May 2018

Teen Sexting, Cyberbullying and Adolescent Relationships

Dr. Temple will discuss sexting (a combination of the words sex and texting), the practice of electronically sending sexually explicit images or messages from one person to another. Sexting has received an abundance of attention in the popular press. Much of this attention has been limited to (1) legal cases in which teens who create, send, receive, store, and/or disseminate nude pictures of themselves or another teen face criminal charges including child pornography, and (2) cases in which teens are harassed and bullied as a result of the nude picture being distributed beyond the intended audience.

Although media reports often cite various examples of sexting leading to bullying, cyberbullying, and even suicide, we understand very little about the public health importance of sexting. Using data from his ongoing longitudinal study of adolescent health, as well as a recent meta-analysis, Dr. Temple will examine the prevalence of sexting behaviors as well as their relation to dating, sex, risky sex, and psychosocial health.

Participant objectives:

  • Identify the prevalence, course and consequences of teen dating violence
  • Describe the positives and negatives of a connected adolescent
  • Recognize the importance of screening and timely management of coerced and nonconsensual texting

Presenter: Dr. Jeffrey Temple, Licensed Psychologist and Director of Behavioral Health and Research, OB/GYN, University of Texas Medical Branch

Who should attend: PREP Grantees, Extension Agents, Healthy Marriage and Responsible Fatherhood programs, Family and Consumer Sciences teachers, Out-of-School Time Instructors, anyone who is concerned about social media and teens and wants to make a difference.

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Temple 2015 Primer on Sexting Size: 276.1 KB Downloads: 45

Final May 2018 webinar (pdf) Size: 20.2 MB Downloads: 64

April 27, 2018 – Special Webinar

2018 Teen Pregnancy Prevention Funding Opportunity – An Opportunity for Relationship Education

Looking for new ways to fund your relationship education work? Take a look at the new Teen Pregnancy Prevention funding opportunities with Aaron Larson, Dibble’s Director of Programs and former staff at the Department of Health and Human Services.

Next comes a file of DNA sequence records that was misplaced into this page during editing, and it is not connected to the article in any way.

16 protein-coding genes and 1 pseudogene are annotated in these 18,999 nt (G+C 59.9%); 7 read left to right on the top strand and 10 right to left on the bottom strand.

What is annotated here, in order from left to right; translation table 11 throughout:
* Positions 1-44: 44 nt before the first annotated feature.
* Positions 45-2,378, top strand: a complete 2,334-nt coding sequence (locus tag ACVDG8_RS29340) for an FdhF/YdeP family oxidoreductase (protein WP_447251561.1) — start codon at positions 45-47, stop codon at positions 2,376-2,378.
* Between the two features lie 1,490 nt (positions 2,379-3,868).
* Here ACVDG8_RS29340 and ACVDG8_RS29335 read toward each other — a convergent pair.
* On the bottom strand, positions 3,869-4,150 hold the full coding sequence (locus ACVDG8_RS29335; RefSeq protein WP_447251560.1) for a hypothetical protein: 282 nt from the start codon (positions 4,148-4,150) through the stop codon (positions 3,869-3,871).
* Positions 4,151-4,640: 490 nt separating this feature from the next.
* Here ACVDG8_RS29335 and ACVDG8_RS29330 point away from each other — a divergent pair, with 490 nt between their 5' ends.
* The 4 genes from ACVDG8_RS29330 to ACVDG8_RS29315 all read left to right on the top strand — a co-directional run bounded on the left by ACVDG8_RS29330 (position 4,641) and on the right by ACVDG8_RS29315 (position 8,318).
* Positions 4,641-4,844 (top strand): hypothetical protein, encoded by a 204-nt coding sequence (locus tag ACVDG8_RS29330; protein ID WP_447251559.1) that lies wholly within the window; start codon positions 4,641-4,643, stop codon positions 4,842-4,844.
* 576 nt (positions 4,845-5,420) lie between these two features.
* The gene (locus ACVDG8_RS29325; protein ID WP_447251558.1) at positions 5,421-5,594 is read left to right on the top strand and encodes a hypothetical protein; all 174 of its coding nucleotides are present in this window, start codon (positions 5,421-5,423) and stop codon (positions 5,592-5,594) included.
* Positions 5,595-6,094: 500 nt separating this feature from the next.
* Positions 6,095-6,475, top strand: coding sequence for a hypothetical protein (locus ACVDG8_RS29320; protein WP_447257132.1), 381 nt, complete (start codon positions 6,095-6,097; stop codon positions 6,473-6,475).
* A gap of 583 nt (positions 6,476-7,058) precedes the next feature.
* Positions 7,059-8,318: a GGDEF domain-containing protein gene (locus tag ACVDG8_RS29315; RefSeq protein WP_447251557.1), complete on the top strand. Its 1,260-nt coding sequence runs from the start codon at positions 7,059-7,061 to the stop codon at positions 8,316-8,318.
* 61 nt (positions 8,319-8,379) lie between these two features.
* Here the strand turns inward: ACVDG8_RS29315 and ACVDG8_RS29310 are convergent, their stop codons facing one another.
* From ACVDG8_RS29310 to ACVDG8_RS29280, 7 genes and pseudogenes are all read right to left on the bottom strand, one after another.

He will go over the basics of applying for federal funding plus he will also take a look at the Sexual Risk Avoidance (SRA) and Sexual Risk Reduction (SRR) adaptations of Love Notes (found to be one of the most effective teen pregnancy prevention programs) and Relationship Smarts PLUS. Both programs are currently being successfully used for teen pregnancy prevention in federally funded Sexual Risk Avoidance Education grants.

Presenter: Aaron Larson, Director of Programs, The Dibble Institute. Former Health and Human Services Department administrator and grant reviewer.

Who should attend: Healthy Marriage/Relationships and Responsible Fatherhood practitioners, Teen Pregnancy Prevention programs, Sexual Risk Avoidance and Sexual Risk Reduction staff, organizations interested in applying for the 2018 Teen Pregnancy Prevention Funding Opportunity.

When: Friday, April 27, 2018, 1:00 pm Eastern/10:00 am Pacific

Duration: 30 minutes

Cost:Free!

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April 2018 Webinar

Healthy Marriage and Relationship Education
Programs for Youth:
An In-Depth Study of Federally Funded Programs

Many first romantic relationships occur during adolescence. These relationships can help shape a variety of experiences (both positive and negative).

Healthy Marriage and Relationship Education (HMRE) programs for youth can shape these experiences by improving youth attitudes and expectations concerning romantic relationships and by helping youth develop key skills to form healthy relationships and avoid unhealthy relationships.

This webinar will provide participants with an in-depth look of federally funded HMRE programs for youth. Quantitative and qualitative data of the programs will be looked at.

At the end of this webinar, participants will be able to:

  • Describe the organizations implementing federally funded HMRE programs for youth and the youth served by these programs
  • Assess the practices identified through research and evaluation to be optimal for serving youth most effectively; and
  • Identify promising approaches used by grantees to better serve youth in HMRE programs

Presenter: Mindy E. Scott, Ph.D., Deputy Program Area Director and Senior Research Scientist with Child Trends

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April 2018 Powerpoint (pdf) Size: 4.0 MB Downloads: 71

March 2018 Webinar

Working Together:
Developing & Implementing a
Sustainable Teen Pregnancy Prevention Program

In October 2016, Dr. Michelle Toews and her colleagues at Kansas State University received a grant to develop, implement, and evaluate the #RELATIONSHIPGOALS program, a sexual risk avoidance education intervention with seventh- and ninth-grade students from a local school district.